The "Sound of Sorting" is a demo program containing many integer sorting algorithms. The algorithms are visualized in real time and augmented with sound effects, which are based on the values being compared. Animation speed and sound sustain can be customized while the algorithm is running. The visualization also highlights the algorithm's internal workings, which makes the demo program very useful for teaching sorting algorithms in an undergraduate computer science course. The program also counts the number of comparisons done by an algorithm, which can then be compared to the analytically derived value. The demo is implemented using the cross-platform toolkits wxWidgets and SDL, and can be executed on Windows, Linux, and Mac.
cclite is a lightweight implementation of a community currency registry for local exchange trading systems (LETS) and other alternative money systems. It uses multi-registry, multi-currency, Web-services-based (SOAP) transactions, and is templated to give multi-lingual properties. As of 2009, it has an SMS interface and versions for Debian, cpanel-based, Fedora and Windows XP. As of 2012 it has decimal currencies, templates for many languages, and a REST-style interface for integration with CMS and social networking software.
4DIAC is a framework for distributed industrial automation and control. It aims to provide an open, IEC-61499-compliant basis that lets the user establish a distributed industrial automation and control environment based on the targets' portability, configurability, and interoperability.
libxmp is a module player library which supports many mainstream and obscure module formats, including Protracker MOD, Scream Tracker III S3M, and Impulse Tracker IT. Possible applications for libxmp include standalone module players, module player plugins for other players, module information extractors, background music replayers for games and other applications, module-to-mp3 converters, etc.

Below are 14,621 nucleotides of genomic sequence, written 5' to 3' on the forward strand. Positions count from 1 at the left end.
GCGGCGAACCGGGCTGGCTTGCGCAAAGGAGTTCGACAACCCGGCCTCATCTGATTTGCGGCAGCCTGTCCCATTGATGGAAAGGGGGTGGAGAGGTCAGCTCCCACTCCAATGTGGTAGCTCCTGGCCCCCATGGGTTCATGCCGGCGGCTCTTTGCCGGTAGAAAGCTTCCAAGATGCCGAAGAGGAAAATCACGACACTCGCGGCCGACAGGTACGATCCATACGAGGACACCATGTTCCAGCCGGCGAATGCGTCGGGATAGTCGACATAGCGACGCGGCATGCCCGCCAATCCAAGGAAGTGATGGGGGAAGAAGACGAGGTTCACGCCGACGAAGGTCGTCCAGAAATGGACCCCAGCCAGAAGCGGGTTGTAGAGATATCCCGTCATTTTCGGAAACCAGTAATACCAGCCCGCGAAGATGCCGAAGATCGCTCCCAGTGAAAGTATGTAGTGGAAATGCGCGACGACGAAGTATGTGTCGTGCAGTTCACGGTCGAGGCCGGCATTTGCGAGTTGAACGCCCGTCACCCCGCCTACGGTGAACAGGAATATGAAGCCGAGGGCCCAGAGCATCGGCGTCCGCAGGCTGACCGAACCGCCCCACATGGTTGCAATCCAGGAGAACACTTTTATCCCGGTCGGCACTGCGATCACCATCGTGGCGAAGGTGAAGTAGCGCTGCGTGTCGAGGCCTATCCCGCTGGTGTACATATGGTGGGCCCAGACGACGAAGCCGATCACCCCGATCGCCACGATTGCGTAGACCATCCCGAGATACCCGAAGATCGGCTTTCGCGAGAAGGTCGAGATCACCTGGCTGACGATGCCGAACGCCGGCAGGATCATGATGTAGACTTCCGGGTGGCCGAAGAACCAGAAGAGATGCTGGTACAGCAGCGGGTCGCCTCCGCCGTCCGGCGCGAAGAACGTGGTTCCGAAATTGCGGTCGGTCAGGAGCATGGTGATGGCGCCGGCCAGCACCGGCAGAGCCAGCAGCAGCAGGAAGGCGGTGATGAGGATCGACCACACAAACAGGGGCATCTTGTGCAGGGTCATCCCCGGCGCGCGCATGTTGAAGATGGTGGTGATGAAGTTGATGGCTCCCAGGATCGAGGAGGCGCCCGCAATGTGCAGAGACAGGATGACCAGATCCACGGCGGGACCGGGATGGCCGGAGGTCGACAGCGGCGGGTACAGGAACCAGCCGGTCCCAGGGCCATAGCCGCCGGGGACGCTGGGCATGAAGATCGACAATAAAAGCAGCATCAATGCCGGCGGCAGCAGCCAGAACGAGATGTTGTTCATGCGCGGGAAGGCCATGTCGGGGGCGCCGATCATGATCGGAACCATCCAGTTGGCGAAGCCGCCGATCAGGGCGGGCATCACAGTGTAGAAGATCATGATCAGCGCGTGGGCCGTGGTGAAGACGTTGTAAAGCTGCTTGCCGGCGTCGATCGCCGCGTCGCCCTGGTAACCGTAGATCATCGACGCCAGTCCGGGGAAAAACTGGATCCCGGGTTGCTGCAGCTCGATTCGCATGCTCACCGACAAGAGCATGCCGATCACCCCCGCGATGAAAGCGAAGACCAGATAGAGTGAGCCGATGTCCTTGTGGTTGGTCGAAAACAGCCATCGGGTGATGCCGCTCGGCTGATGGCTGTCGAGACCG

dd is a Unix command line utility for copying data. ddpt adds features for efficiently copying large amounts of data to and from disks. Apart from accessing disks using traditional Unix read() and write() calls, ddpt can optionally use SCSI pass-through interfaces to send SCSI commands to perform a copy. In Linux, the pass-through can be used to send TRIM commands to SSDs. It is written for Linux with ports to FreeBSD, Solaris, and Windows.
Gow (GNU On Windows) is a lightweight alternative to Cygwin. It uses a convenient Windows installer that installs about 130 extremely useful open source Unix applications compiled as native Win32 binaries. It is designed to be as small as possible, about 10 MB, as opposed to Cygwin which can run well over 100 MB depending upon options.
UrBackup is an efficient client/server backup system for Linux and Windows. A client for Windows lets you backup open files and complete partition images. Incremental and full image backups are stored to disk in a efficient way with file level de-duplication on either Windows or Linux servers. An easy-to-use server Web interface lets you analyze storage usage, view logs, modify settings, and browse backups. Backup images can be restored using a prebuilt live Linux CD based on KNOPPIX.
QP is a family of lightweight software frameworks for building responsive and modular real-time embedded applications as systems of cooperating, event-driven active objects (actors). The QP family consists of QP/C, QP/C++, and QP-nano frameworks, which are all strictly quality controlled, superbly documented, and commercially licensable. The behavior of active objects is specified in QP by means of hierarchical state machines (UML statecharts). The frameworks support manual coding of UML state machines in C or C++ as well as automatic code generation by means of the free QM modeling tool. All QP frameworks can run on bare-metal MCUs, completely replacing a traditional RTOS. Ports and ready-to-use examples are provided for all major CPUs, such as ARM Cortex-M, ARM7/9, MSP430, C28x, C55x, RX, R8C, AVR32, AVRMega, PIC24/dsPIC, as well as Arduino and mbed. QP/C and QP/C++ can also work with a traditional OS/RTOS, such as: POSIX (Linux, QNX), Windows, VxWorks, ThreadX, and uC/OS.